Connect with us

International Circuit

Is Indonesia attracting global digital investments ahead of India?

There has been a recent upsurge of interest in the growing digital economy of Southeast Asia’s largest economy, Indonesia.

The archipelago nation of Indonesia stretches across four time zones, 17,500 islands and over 5,120 kilometres east to west. It has the world’s fourth-largest population and one of the world’s fastest-growing middle classes with a GDP of USD 1 trillion, which accounts for one-third of Southeast Asia’s economic output.

The size of Indonesia’s middle class is estimated by the World Bank to be 52 million people or about 20 per cent of its 270 million population. In comparison, those defined to be in India’s middle class is approximately 350 million or 25 per cent of the population which is significantly higher than Indonesia’s.

Indonesia’s GDP is also dwarfed by India’s USD 2.8 trillion but with a population five times smaller, Indonesia has a much higher per capita GDP.

Latest data from the Asian Development Bank shows that, India’s economy is expected to bounce back to grow by 8 per cent in 2021. Whereas Indonesia’s economy suffered a mere one per cent decline and expected to recover and grow at 5.3 per cent next year. Based on this, Indonesia’s economy appears to have weathered the COVID-19 disruptions.

This is reflected in foreign direct investments this year. The UN Conference on Trade and Development (UNCTAD) said in June this year that foreign direct investment (FDI) in India was USD 650 million for the first quarter of this year, about 13 per cent of the USD 51 billion for the full year of 2019. Majority of this is in digital tech companies and businesses.

In comparison, Indonesia saw USD 2.8 billion invested in its internet sector in the first half of 2020 which is already 88 per cent of the 2019 total investment of USD 3.2 billion. It has grown five-fold in five years and expected to be valued at USD 44 billion in 2020, by far the largest in Southeast Asia. This is based on a research report titled “E-Conomy SEA 2020” released in November by Bain and Co. sponsored by Google and Singapore government investment firm, Temasek. The same report projects that Indonesia’s digital economy will be worth USD 124 billion by 2025.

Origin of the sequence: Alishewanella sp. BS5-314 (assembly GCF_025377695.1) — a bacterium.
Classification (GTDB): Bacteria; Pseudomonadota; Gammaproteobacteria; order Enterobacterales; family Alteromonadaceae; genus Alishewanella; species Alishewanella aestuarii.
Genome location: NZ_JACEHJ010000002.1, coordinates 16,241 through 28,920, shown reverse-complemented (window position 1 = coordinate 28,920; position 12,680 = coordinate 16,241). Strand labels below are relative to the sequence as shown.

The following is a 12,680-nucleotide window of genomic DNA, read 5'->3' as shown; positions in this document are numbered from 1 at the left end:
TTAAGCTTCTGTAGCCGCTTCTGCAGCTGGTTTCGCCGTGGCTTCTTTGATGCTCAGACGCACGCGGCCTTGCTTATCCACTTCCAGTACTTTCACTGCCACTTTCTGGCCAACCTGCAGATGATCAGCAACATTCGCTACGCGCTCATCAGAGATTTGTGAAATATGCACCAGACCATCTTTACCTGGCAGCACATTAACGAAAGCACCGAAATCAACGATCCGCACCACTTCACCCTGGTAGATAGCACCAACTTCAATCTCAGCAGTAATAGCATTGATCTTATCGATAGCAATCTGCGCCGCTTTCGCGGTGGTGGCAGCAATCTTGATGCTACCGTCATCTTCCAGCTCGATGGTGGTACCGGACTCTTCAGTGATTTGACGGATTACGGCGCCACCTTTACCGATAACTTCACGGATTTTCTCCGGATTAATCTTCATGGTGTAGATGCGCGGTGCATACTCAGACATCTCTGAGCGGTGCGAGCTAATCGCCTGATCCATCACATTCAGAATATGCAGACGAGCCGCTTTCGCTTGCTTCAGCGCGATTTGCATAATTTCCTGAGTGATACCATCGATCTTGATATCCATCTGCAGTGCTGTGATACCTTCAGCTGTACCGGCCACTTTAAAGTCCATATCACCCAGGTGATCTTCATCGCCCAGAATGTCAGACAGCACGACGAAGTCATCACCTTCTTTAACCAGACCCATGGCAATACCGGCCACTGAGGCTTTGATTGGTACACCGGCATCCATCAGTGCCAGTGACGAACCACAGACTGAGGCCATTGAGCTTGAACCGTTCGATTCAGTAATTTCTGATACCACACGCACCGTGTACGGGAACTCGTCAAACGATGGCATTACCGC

Although Indonesia’s digital economy has been impressing of late, India’s is still vastly larger and expected to be almost 3 times the size of Indonesia’s in 2025. A research report published in 2019 by management consultant McKinsey & Co projects that it will reach a value of between USD 355 billion to USD 435 billion by 2025. It was approximately USD 200 billion in 2019.

Besides economic reasons, diplomatic friction with the world’s two largest economies may possibly be another reason for the shift in investment focus.

Since the current US administration came into office in 2017, trade tensions have risen, particularly over tariffs, foreign investment restrictions, intellectual property rights, medical devices, e-commerce and data localisation, and the cap on H-1B visas for Indian professionals. This is not helped by the inconsistent trade and foreign policies of the outgoing Trump administration.

There is also the ongoing spat between the US and China which has resulted in US companies looking for investment opportunities outside of China.

In addition, new tough rules were introduced by India back in April to ostensibly screen foreign direct investments from neighbouring countries amid the COVID-19 pandemic. This led to Chinese firms assume that this is targeted at them since they are the most significant investors in India among its neighbours. They are concerned this move will affect projects and delay deals.